May 01, 2016

Assessing and Achieving Jury Pool Representativeness

By Judge William Caprathe (ret.), Paula Hannaford-Agor, Stephanie McCoy Loquvam, and Shari Seidman Diamond

In February 2005, the American Bar Association (ABA) adopted the Principles for Juries and Jury Trials, promulgated by the Commission on the American Jury, as the new standards for the jury system.1 An inclusive and representative jury pool is critical to preserving the right to a fair and impartial jury. The inclusiveness and representativeness of the jury pool can be positively affected by court action. Principle 10(A) specifically addresses procedures for assembling juror source pools.


A. Juror source pools should be assembled so as to assure representativeness and inclusiveness.

  1. The names of potential jurors should be drawn from a jury source list compiled from two or more regularly maintained source lists of persons residing in the jurisdiction. These source lists should be updated at least annually.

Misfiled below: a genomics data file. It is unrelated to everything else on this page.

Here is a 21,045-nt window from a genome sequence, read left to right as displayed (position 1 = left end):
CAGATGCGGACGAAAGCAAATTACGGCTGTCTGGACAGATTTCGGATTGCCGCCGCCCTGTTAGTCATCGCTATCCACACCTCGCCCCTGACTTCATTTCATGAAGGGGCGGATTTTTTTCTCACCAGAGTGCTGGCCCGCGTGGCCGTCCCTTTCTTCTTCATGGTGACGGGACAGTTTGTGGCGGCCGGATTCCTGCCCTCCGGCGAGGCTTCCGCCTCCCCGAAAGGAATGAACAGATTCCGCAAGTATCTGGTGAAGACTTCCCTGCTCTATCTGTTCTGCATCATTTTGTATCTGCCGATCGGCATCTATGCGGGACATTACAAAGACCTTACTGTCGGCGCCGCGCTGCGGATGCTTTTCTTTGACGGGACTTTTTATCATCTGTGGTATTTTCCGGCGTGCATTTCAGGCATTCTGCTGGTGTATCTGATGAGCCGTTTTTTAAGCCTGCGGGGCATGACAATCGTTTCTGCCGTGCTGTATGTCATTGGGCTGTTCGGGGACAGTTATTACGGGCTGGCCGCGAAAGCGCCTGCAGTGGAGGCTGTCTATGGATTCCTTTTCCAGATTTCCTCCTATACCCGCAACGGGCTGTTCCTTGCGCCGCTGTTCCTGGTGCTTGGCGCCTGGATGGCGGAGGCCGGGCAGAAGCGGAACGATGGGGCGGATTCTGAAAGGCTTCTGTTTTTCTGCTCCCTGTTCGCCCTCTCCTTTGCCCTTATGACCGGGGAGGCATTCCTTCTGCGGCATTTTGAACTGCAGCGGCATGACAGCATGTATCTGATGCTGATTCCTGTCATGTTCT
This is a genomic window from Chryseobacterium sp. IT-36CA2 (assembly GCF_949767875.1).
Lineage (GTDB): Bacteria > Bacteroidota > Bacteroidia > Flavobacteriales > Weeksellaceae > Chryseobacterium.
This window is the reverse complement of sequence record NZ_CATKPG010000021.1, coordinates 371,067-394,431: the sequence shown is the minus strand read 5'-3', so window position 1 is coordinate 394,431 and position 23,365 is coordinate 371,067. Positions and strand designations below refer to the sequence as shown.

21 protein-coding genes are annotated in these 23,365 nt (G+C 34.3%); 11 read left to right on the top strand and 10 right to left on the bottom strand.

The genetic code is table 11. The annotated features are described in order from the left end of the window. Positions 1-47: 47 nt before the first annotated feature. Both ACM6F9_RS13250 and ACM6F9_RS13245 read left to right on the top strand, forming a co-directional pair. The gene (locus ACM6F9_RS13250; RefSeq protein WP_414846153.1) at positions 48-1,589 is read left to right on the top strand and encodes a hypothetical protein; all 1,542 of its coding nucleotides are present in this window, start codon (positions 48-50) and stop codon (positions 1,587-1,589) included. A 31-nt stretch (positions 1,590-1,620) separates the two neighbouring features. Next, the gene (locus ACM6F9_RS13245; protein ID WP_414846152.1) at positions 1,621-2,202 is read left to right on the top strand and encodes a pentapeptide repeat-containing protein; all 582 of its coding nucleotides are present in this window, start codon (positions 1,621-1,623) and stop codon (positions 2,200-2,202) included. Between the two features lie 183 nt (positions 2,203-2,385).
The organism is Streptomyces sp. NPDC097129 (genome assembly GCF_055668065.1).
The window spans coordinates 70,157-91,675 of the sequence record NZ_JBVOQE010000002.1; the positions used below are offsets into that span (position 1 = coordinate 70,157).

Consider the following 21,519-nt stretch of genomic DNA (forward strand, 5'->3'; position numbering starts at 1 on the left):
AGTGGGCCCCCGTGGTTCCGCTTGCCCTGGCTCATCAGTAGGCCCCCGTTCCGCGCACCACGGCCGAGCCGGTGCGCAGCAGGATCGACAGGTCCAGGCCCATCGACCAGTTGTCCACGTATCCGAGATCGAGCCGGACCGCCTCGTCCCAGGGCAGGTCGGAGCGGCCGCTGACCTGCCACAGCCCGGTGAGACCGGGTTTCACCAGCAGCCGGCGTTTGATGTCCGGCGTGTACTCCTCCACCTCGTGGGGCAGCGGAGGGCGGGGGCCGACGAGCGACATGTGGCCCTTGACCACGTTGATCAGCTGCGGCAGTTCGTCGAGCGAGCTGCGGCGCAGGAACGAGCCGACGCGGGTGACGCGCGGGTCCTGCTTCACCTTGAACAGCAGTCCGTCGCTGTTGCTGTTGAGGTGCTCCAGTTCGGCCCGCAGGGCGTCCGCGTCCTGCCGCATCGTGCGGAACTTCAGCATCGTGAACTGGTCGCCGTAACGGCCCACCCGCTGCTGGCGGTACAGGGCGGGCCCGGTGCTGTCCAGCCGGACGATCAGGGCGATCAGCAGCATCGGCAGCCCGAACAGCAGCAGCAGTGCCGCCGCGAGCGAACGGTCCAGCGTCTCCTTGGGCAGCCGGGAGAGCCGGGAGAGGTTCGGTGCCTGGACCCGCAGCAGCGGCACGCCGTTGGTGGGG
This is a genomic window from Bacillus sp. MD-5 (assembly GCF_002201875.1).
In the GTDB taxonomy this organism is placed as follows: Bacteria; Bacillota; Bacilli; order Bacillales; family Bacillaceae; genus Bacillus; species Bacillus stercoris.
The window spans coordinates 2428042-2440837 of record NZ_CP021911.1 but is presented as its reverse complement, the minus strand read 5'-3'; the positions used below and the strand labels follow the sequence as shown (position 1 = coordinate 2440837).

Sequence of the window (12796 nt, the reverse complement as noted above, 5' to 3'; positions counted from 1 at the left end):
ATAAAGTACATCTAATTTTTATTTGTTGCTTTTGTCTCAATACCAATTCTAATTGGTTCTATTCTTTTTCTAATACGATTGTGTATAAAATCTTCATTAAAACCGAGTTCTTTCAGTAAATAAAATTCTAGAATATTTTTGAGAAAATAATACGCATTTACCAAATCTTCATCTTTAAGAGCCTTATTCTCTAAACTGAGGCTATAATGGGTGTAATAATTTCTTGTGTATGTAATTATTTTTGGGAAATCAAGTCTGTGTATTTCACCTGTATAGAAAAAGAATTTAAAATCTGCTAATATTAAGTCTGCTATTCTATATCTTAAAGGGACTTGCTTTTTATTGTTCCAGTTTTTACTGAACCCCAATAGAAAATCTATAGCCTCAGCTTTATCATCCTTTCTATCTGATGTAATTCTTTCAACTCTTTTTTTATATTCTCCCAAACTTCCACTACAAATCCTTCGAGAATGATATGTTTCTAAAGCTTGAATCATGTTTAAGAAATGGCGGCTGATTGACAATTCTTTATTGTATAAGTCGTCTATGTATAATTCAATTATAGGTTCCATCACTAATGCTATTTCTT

2. The jury source list and the assembled jury pool should be representative and inclusive of the eligible population in the jurisdiction. The source list and the assembled jury pool are representative of the population to the extent the percentages of cognizable group members on the source list and in the assembled jury pool are reasonably proportionate to the corresponding percentages in the population.
  3. The court should periodically review the jury source list and the assembled jury pool for their representativeness and inclusiveness of the eligible population in the jurisdiction.
  4. Should the court determine that improvement is needed in the representativeness or inclusiveness of the jury source list or the assembled jury pool, appropriate corrective action should be taken.
  5. Jury officials should determine the qualifications of the prospective jurors by questionnaire or interview, and disqualify those who fail to meet eligibility requirements.
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